Godzilla’s last remaining hope is in it’s destruction potential, since the camera and controls kill the mood of attempting to fight anything more intelligent than a brick wall. It provides that, by every story mission involving you fighting buildings and destroying the generators lying around the map. Sure, sometimes an enemy monster pops up and you get to fight them, but the main aim of the game’s pitiful story is to destroy the generators. With clipping issues, minimal attack combinations, no proper block function, and no lock-on feature, Godzilla 2015 was able to take the fun of destroying a few acres of city or of going toe-to-toe with another kaiju into a boring and repetitive task.
Check zone six, all buildings destroyed, move on to zone five, fill out the necessary paperwork by bashing your skull through the building, and move on to generator 1 after punching through Mothra since the game understands clipping as much as the Ancient Greeks gods understood monogamous relationships. There is one random mission where you get to destroy nuclear submarines in the middle of the ocean, which is sort of missing the point of even making a Godzilla game. “Hey, we’ve designed this game to be focused on massive destruction of manmade structures and building! Let’s make an entire level in the ocean, that’s sure to make good use of our destruction physics!”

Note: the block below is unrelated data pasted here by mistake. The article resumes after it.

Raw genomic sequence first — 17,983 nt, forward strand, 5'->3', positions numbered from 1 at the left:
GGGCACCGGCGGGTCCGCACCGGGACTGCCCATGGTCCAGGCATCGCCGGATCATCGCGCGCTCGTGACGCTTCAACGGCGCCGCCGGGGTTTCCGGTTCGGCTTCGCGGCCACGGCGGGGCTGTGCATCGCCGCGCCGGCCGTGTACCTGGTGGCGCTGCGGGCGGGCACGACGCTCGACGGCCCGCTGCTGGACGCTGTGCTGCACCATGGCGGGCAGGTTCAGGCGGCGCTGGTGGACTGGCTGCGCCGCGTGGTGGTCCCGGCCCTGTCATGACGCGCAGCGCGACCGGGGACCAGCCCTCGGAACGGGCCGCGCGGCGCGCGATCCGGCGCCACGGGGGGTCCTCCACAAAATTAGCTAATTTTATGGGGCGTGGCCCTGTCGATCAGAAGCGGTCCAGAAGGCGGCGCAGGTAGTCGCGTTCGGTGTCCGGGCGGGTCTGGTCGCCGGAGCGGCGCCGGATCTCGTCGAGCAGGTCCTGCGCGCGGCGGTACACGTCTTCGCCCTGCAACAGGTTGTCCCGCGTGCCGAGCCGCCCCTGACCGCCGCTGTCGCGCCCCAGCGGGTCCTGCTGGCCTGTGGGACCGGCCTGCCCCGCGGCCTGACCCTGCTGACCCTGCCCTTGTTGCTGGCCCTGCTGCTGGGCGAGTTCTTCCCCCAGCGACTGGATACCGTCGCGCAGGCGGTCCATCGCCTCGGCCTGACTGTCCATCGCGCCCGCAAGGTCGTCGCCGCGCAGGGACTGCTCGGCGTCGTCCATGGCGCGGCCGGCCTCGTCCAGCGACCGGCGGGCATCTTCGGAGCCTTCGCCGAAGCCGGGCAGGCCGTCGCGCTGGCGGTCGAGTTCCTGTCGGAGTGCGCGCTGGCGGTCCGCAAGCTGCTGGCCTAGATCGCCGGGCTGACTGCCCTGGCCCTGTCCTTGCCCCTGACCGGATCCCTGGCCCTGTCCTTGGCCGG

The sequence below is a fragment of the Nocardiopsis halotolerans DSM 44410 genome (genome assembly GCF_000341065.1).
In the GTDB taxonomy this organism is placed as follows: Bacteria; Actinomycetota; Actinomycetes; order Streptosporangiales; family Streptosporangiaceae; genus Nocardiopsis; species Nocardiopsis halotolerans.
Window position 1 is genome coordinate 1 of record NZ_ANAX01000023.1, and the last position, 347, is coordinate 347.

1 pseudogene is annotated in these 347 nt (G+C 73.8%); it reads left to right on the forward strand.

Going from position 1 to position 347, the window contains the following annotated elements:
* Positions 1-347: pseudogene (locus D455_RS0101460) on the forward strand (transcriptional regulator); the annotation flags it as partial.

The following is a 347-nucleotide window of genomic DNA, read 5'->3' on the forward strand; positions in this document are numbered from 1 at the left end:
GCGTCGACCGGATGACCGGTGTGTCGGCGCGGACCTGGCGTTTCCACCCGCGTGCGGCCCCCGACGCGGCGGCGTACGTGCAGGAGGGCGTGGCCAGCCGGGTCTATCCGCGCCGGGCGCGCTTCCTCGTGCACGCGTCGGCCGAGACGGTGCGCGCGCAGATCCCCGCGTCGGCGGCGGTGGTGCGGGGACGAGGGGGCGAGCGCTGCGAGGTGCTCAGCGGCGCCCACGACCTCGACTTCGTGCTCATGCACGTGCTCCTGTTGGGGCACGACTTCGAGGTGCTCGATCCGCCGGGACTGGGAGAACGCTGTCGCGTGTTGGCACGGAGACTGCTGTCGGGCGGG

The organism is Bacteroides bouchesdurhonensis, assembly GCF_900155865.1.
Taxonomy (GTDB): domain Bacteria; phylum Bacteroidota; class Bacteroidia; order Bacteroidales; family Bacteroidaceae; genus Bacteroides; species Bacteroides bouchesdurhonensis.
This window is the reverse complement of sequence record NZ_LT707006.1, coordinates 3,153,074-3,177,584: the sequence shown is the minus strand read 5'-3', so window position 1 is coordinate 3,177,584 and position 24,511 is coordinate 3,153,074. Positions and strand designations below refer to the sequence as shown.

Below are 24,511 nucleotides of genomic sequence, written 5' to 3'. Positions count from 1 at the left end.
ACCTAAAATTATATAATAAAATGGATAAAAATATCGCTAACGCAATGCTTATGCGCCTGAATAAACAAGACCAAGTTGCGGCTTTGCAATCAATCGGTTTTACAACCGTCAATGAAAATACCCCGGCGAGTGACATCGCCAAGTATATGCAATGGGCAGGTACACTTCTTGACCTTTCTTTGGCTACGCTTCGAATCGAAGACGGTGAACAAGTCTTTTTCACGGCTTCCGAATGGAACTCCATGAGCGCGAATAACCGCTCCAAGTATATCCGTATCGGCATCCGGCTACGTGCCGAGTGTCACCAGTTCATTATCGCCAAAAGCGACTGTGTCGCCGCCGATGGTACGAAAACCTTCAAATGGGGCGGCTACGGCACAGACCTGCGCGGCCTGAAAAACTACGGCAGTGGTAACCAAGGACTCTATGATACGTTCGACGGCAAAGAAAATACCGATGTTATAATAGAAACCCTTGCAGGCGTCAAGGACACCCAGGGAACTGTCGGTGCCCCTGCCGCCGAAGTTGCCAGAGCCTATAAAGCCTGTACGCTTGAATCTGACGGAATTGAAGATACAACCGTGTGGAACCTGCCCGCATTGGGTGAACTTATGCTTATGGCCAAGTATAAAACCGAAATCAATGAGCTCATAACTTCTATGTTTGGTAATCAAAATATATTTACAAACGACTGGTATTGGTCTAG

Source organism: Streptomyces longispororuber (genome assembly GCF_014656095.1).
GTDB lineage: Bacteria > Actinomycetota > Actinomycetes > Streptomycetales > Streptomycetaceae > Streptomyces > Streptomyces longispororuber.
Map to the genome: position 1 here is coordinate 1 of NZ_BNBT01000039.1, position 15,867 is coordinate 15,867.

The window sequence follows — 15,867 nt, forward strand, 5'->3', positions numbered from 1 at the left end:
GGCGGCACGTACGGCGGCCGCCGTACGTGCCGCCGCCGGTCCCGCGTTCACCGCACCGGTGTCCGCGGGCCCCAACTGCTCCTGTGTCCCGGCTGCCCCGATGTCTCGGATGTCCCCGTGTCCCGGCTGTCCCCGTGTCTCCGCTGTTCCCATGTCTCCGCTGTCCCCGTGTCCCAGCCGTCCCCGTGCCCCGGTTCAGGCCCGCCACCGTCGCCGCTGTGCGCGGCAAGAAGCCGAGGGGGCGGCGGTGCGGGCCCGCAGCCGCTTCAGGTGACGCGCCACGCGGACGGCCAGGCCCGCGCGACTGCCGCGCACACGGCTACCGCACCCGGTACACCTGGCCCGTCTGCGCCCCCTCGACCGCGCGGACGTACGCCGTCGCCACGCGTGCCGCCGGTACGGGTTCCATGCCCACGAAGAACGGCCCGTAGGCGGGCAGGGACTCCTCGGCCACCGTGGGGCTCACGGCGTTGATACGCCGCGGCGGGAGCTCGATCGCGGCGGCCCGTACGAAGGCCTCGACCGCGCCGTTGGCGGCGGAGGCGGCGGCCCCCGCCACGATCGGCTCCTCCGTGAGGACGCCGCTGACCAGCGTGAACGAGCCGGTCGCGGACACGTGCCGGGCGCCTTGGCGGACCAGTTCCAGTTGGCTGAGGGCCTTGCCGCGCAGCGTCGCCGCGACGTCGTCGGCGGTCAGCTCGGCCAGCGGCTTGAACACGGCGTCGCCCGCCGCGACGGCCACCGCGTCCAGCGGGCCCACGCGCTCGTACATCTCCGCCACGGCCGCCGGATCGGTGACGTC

The modes you can play are thin and repetitive. There’s the main plot of destroying the generators and occasionally versing another kaiju while playing as Godzilla. There’s the invade mode where you do exactly the same thing but with any other kaiju. There’s a defend mode where you play as one of the earth defense kaiju and defend against kaiju attacks as they attempt to destroy generators, a kaiju wave mode where you verse six kaiju in one-on-one fights, and a diorama mode where you can place models of the kaiju on a map and take a picture of them. The game’s very easily boiled down to playing with digital action figures, destroying things slowly, and hitting kaiju slowly while you get hit, since there is no proper block function in this fighting game (I’d like to add this a second time to remind you of the sheer stupidity of this idea. You’re not DiveKick, you should have a block function).
So the game’s a bunch of nothing, the combat’s garbage, the controls are garbage and a half, and the cinematic camera angles are as helpful as putting out a fire by beating it with a small child. So what benefit does this game have for someone who purchases it? I’d say it’s the most pompous way to buy a new table equalizer for when one of the legs gets a bit short. “Oh you go with the Sunday times? I had the butler run down to the GameStop and spend a whole $60 on this blue box with a Godzilla on the cover.” Go buy a GameCube and Godzilla Melee: it’s probably cheaper and more rewarding anyway.